Participating to Improve Representation in Research

As a family medicine doctor Abayomi Jones has seen disparities in healthcare firsthand — the lack of access, or insurance, or poverty, or all of the above contribute to poor outcomes, but there’s also more to it than that. 

“Yeah I see it and I understand why there’s mistrust in the (Black) community around research or science in general. It’s hard not to,” said Dr. Jones.

 

A photo of Dr. Abayomi Jones, MD
Dr. Abayomi Jones, MD
Unequal Outcomes

Racism plays a role, she said. Some of it is historical, such as the infamous Tuskegee Syphilis Study. But some of it is happening right now, such as how pain medication is administered differently between Black and white patients. In other cases, it might be less obvious but even those subtle differences result in unequal outcomes. 

And the pandemic has only “exposed the racism and equity gaps in healthcare that were already there, to begin with,” Dr. Jones said. 

You see it in the vastly different outcomes for between Black and white patients with COVID-19, for example.

A Need for More Inclusive Research

But despite those problems with the current system, Dr. Jones sees value for her and other African Americans to participate in research. Right now, not enough genetic health research includes people from the Black community, leaving them less likely to benefit from the insights of that research. She’s also seen this firsthand in daily medical interactions in the clinic.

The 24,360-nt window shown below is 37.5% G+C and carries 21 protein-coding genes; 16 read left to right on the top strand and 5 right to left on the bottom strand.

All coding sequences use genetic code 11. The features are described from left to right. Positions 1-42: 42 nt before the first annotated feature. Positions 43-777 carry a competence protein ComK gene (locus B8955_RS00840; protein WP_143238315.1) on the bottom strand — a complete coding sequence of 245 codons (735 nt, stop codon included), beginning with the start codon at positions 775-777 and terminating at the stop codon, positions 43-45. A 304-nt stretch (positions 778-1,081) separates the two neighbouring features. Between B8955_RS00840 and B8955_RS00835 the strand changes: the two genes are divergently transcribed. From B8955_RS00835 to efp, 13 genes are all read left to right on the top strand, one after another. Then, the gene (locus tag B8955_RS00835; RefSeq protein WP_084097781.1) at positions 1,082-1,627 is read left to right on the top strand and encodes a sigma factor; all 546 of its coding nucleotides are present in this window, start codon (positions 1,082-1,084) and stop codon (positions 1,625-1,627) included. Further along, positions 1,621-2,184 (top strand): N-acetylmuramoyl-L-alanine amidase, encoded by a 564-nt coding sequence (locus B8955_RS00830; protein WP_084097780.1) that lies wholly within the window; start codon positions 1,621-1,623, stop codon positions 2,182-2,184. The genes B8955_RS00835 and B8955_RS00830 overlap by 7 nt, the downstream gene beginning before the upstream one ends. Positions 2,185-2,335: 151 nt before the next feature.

For example, oftentimes doctors take BMI as a total number, instead of looking at body distribution and body types, she said. And they use this “average” as a general metric for all populations.

“That feels like an insult,” Dr. Jones said. “I don’t think people take it that way but the data that was used to derive that table was taken from people who do not look like me or that doesn’t take into account people who look like me.”

It’s the idea that so much of health research talks about the “average population” but that in many cases that average isn’t from all populations. 

“And I think a lot of times in healthcare (average) is a synonym for “normal” and I think that’s the unspoken bias,” Dr. Jones said. “It’s that the average is ‘normal,’ but what if you are not a part of that average? What does that make you?”

The Motivation to Participate

That’s part of her motivation for participating in 23andMe research. She also believes that if more African Americans participate in research, whether with 23andMe, or the National Institutes of Health, there will be more relevant data around conditions that are so much more prevalent within the African American community.

“Which are all the diseases that have some of the highest mortality rates like diabetes, heart disease and weight-related conditions like hyperlipidemia,” Dr. Jones said.

Dr. Jones is also interested, not just in how the healthcare system treats people differently depending on their race, or how health research has left out the Black population, but in the health effects of racism itself.

“How stress affects your health, and the post-traumatic stress of racism specifically,” she said.

By participating in research Dr. Jones hopes to contribute to research that will benefit the Black community.

“The biggest thing is transparency,” she said. “I want to know who is profiting from this research and how will it be used? I think there is a lot of interest in how this research  can help us and other people too.”